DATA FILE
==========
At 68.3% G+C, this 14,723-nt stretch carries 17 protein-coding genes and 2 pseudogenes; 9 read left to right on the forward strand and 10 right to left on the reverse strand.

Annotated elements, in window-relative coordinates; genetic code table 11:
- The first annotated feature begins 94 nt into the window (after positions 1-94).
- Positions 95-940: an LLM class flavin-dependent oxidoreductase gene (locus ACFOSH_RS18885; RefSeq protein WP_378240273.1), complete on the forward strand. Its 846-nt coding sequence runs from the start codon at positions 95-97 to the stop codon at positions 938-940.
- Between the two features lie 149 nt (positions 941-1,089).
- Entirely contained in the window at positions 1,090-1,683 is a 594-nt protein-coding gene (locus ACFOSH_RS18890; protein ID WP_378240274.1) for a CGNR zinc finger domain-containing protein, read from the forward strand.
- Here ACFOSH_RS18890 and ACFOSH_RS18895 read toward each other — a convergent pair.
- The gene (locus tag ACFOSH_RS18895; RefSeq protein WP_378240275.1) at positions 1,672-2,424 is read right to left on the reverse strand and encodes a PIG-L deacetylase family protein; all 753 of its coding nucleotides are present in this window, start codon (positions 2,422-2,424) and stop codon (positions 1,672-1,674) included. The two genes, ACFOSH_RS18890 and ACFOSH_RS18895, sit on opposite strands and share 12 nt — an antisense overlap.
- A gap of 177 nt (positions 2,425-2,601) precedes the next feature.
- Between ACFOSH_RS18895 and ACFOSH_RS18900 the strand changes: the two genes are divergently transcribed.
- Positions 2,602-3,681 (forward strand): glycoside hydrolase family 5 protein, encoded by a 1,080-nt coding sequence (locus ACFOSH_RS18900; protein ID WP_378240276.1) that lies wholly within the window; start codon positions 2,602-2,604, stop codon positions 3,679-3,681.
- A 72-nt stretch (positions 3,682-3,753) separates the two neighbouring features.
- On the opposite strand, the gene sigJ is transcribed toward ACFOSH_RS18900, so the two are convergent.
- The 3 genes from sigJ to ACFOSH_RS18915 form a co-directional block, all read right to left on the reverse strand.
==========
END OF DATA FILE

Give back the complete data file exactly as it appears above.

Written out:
At 68.3% G+C, this 14,723-nt stretch carries 17 protein-coding genes and 2 pseudogenes; 9 read left to right on the forward strand and 10 right to left on the reverse strand.

Annotated elements, in window-relative coordinates; genetic code table 11:
- The first annotated feature begins 94 nt into the window (after positions 1-94).
- Positions 95-940: an LLM class flavin-dependent oxidoreductase gene (locus ACFOSH_RS18885; RefSeq protein WP_378240273.1), complete on the forward strand. Its 846-nt coding sequence runs from the start codon at positions 95-97 to the stop codon at positions 938-940.
- Between the two features lie 149 nt (positions 941-1,089).
- Entirely contained in the window at positions 1,090-1,683 is a 594-nt protein-coding gene (locus ACFOSH_RS18890; protein ID WP_378240274.1) for a CGNR zinc finger domain-containing protein, read from the forward strand.
- Here ACFOSH_RS18890 and ACFOSH_RS18895 read toward each other — a convergent pair.
- The gene (locus tag ACFOSH_RS18895; RefSeq protein WP_378240275.1) at positions 1,672-2,424 is read right to left on the reverse strand and encodes a PIG-L deacetylase family protein; all 753 of its coding nucleotides are present in this window, start codon (positions 2,422-2,424) and stop codon (positions 1,672-1,674) included. The two genes, ACFOSH_RS18890 and ACFOSH_RS18895, sit on opposite strands and share 12 nt — an antisense overlap.
- A gap of 177 nt (positions 2,425-2,601) precedes the next feature.
- Between ACFOSH_RS18895 and ACFOSH_RS18900 the strand changes: the two genes are divergently transcribed.
- Positions 2,602-3,681 (forward strand): glycoside hydrolase family 5 protein, encoded by a 1,080-nt coding sequence (locus ACFOSH_RS18900; protein ID WP_378240276.1) that lies wholly within the window; start codon positions 2,602-2,604, stop codon positions 3,679-3,681.
- A 72-nt stretch (positions 3,682-3,753) separates the two neighbouring features.
- On the opposite strand, the gene sigJ is transcribed toward ACFOSH_RS18900, so the two are convergent.
- The 3 genes from sigJ to ACFOSH_RS18915 form a co-directional block, all read right to left on the reverse strand.